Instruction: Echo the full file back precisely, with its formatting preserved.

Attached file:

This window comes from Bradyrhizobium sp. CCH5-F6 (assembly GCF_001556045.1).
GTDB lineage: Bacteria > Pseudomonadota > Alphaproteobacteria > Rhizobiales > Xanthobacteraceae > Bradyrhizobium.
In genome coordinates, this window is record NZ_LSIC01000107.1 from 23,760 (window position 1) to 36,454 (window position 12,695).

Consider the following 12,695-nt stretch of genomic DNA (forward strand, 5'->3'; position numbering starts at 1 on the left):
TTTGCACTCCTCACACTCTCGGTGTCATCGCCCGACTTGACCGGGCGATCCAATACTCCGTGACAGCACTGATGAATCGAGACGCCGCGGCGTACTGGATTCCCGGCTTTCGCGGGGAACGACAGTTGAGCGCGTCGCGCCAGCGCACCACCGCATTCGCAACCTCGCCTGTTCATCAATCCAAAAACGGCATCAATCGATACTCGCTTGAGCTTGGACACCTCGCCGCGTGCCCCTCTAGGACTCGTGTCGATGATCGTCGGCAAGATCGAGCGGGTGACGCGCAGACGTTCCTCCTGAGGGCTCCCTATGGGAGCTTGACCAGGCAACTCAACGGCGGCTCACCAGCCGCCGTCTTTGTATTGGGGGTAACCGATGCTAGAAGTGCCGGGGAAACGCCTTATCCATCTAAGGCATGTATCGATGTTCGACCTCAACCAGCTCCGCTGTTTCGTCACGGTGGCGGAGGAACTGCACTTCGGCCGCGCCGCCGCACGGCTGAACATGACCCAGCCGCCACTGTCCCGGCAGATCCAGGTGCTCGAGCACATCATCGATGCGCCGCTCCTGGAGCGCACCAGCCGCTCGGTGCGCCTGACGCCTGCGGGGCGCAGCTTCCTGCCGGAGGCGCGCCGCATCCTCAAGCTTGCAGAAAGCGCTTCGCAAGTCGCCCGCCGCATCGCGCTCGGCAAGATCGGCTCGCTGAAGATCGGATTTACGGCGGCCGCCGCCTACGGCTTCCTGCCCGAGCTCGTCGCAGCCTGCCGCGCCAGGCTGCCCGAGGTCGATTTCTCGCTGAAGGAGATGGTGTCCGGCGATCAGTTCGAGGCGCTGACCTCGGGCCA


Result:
This window comes from Bradyrhizobium sp. CCH5-F6 (assembly GCF_001556045.1).
GTDB lineage: Bacteria > Pseudomonadota > Alphaproteobacteria > Rhizobiales > Xanthobacteraceae > Bradyrhizobium.
In genome coordinates, this window is record NZ_LSIC01000107.1 from 23,760 (window position 1) to 36,454 (window position 12,695).

Consider the following 12,695-nt stretch of genomic DNA (forward strand, 5'->3'; position numbering starts at 1 on the left):
TTTGCACTCCTCACACTCTCGGTGTCATCGCCCGACTTGACCGGGCGATCCAATACTCCGTGACAGCACTGATGAATCGAGACGCCGCGGCGTACTGGATTCCCGGCTTTCGCGGGGAACGACAGTTGAGCGCGTCGCGCCAGCGCACCACCGCATTCGCAACCTCGCCTGTTCATCAATCCAAAAACGGCATCAATCGATACTCGCTTGAGCTTGGACACCTCGCCGCGTGCCCCTCTAGGACTCGTGTCGATGATCGTCGGCAAGATCGAGCGGGTGACGCGCAGACGTTCCTCCTGAGGGCTCCCTATGGGAGCTTGACCAGGCAACTCAACGGCGGCTCACCAGCCGCCGTCTTTGTATTGGGGGTAACCGATGCTAGAAGTGCCGGGGAAACGCCTTATCCATCTAAGGCATGTATCGATGTTCGACCTCAACCAGCTCCGCTGTTTCGTCACGGTGGCGGAGGAACTGCACTTCGGCCGCGCCGCCGCACGGCTGAACATGACCCAGCCGCCACTGTCCCGGCAGATCCAGGTGCTCGAGCACATCATCGATGCGCCGCTCCTGGAGCGCACCAGCCGCTCGGTGCGCCTGACGCCTGCGGGGCGCAGCTTCCTGCCGGAGGCGCGCCGCATCCTCAAGCTTGCAGAAAGCGCTTCGCAAGTCGCCCGCCGCATCGCGCTCGGCAAGATCGGCTCGCTGAAGATCGGATTTACGGCGGCCGCCGCCTACGGCTTCCTGCCCGAGCTCGTCGCAGCCTGCCGCGCCAGGCTGCCCGAGGTCGATTTCTCGCTGAAGGAGATGGTGTCCGGCGATCAGTTCGAGGCGCTGACCTCGGGCCA